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Govt seeks to build CMP consensus

Wednesday 26 May 2004

NEW DELHI : The ruling coalition sought on Wednesday to iron out last minute differences with Communist parties over economic reforms as it held final talks with its allies on policies the new government would follow.

The policies, drafted into a document called the Common Minimum Programme and mostly focussing on economic issues, is due to be released on Thursday.

A draft of the policy already publicised has reaffirmed the government’s commitment to pro-growth programmes and economic reforms, but it has worried some investors over what they say is the coalition’s ambitious wish list and a glaring fiscal deficit.

Communist parties, who are not part of the government but form the largest group supporting it from outside, raised fresh objections over economic reforms and said they would seek amendments in the roadmap for governance.

"From our side, we have said subsidies on kerosene and cooking gas must continue," D Raja, national secretary of the Communist Party of India (CPI), told Reuters.

"We have said there should be no disinvestment of profit-making (state) companies," he said. "I think they will agree but there can be some disagreements."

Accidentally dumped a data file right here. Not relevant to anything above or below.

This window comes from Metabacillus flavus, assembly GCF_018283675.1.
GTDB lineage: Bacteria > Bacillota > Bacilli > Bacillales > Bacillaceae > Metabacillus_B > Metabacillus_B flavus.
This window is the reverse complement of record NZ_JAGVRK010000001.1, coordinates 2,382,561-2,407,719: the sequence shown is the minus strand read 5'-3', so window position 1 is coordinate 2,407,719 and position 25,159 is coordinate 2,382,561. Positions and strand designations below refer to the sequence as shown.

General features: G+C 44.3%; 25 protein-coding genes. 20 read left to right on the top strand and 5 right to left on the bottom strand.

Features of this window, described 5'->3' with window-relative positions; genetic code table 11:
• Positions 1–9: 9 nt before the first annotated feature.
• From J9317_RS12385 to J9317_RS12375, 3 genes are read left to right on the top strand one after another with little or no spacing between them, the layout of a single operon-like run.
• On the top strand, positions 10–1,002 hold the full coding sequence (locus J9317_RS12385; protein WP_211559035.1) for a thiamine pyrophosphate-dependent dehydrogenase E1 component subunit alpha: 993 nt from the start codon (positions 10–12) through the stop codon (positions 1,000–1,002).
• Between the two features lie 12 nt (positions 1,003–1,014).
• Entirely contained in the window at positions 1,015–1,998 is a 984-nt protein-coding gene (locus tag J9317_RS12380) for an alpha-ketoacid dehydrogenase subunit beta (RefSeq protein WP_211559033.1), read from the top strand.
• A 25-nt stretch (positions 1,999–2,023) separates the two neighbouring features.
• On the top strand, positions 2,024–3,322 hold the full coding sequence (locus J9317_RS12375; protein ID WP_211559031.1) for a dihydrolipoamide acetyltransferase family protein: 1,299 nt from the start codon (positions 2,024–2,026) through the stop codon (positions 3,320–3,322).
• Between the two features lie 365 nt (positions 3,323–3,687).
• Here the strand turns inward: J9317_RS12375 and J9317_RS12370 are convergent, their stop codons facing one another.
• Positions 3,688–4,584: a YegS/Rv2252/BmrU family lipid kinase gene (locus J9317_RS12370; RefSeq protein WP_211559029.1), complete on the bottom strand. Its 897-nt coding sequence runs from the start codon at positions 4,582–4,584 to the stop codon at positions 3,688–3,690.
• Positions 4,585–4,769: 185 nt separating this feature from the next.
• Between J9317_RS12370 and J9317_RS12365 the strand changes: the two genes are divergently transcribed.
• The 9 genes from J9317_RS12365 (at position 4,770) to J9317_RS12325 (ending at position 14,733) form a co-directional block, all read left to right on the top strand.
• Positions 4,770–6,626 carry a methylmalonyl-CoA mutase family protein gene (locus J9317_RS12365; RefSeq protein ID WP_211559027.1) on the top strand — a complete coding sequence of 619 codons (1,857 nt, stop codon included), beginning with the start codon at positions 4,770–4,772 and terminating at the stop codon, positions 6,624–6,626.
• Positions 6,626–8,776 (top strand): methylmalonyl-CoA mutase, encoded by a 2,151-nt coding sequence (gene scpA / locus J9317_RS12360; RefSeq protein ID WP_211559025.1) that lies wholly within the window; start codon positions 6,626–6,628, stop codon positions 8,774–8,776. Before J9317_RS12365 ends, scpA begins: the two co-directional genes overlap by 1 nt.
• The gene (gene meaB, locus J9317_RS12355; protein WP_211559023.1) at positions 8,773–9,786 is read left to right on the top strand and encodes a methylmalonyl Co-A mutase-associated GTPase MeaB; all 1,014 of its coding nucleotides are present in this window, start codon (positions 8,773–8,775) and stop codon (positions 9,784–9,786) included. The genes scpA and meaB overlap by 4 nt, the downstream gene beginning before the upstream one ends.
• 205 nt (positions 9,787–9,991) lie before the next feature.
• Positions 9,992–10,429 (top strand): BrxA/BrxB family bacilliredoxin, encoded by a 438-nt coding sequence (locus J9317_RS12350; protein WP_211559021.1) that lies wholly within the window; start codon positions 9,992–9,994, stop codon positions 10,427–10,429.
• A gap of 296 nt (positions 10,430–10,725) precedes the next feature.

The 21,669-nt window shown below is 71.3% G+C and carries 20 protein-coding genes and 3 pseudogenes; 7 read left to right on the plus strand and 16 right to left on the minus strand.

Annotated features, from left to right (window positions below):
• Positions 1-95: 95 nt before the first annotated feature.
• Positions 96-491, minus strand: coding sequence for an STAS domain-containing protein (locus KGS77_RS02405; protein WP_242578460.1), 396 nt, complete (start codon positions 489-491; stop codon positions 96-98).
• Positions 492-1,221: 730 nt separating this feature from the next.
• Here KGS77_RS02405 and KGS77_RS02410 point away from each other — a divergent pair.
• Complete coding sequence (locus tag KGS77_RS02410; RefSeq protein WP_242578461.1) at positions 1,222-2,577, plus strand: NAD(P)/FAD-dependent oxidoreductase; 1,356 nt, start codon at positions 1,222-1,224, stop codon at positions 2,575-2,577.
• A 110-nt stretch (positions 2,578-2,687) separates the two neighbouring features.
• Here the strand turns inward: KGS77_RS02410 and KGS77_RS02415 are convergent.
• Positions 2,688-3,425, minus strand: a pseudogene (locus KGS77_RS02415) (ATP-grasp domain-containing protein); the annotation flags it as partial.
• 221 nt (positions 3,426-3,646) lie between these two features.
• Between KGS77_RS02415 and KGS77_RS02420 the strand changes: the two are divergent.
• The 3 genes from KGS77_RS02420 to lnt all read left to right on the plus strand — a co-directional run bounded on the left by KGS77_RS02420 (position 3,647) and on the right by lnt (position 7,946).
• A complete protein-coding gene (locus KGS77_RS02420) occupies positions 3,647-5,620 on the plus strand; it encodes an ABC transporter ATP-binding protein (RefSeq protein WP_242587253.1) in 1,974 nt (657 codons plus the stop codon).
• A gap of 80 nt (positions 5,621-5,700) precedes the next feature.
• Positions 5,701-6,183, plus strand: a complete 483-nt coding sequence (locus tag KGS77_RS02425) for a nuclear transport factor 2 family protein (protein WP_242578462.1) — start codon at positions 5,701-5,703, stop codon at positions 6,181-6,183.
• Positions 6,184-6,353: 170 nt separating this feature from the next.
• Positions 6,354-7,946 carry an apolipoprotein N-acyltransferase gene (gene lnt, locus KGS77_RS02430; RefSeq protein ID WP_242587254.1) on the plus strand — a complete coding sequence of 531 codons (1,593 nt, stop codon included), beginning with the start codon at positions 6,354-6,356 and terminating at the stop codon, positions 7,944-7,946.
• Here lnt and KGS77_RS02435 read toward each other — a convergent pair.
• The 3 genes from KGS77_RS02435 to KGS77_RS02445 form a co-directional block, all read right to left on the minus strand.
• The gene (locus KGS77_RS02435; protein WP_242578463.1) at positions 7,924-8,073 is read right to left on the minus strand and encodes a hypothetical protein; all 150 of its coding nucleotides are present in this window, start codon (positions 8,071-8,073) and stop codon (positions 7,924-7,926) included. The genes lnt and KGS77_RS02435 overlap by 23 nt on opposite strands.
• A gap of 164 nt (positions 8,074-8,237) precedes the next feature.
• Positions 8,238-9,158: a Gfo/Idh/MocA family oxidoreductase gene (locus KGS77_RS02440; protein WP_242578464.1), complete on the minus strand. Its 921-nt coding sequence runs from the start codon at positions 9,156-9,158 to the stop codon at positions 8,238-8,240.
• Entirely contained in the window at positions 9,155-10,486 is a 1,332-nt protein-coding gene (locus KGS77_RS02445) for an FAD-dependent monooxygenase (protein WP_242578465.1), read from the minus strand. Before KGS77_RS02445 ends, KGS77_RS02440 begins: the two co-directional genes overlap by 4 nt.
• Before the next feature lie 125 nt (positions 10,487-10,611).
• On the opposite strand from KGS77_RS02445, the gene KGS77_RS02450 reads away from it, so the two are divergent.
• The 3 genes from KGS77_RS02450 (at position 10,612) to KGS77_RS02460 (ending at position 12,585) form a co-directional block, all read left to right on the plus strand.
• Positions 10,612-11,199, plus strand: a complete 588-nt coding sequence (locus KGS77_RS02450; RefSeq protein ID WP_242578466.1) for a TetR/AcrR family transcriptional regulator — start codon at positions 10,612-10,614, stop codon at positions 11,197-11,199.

The CPI-M, the largest block within the Left, too said there were "broad areas of disagreement" over the policy draft but added that it would not arm twist the Congress-led coalition.

A minister in Manmohan Singh’s government said he was confident the differences with the Leftists would be resolved.

"At the end of the day, everyone realises that we have to be practical and pragmatic for the smooth functioning of the coalition," the minister told Reuters on condition of anonymity.

The last minute scramble to evolve a consensus over the Common Minimum Programme came a day after Singh gave in to demands from a sulking regional ally, which was miffed over ministries allotted to it and refused to join the government.

Since winning power, the Congress has said it would continue economic reforms in Asia ’s third-largest economy, but with a "human face".

That, analysts say, translates into privatisation of only unprofitable state firms, more government spending and less deregulation in the labour market, among others.

Fears that the pace of wider economic reforms may slow down under the new government triggered a record fall in the country’s shares last week.

But the markets have since shrugged off their nervousness and recouped their losses, particularly after the appointment of P Chidambaram as Finance Minister.

See online : The Economic Times


in The Economic Times, Wednesday, May 26, 2004.

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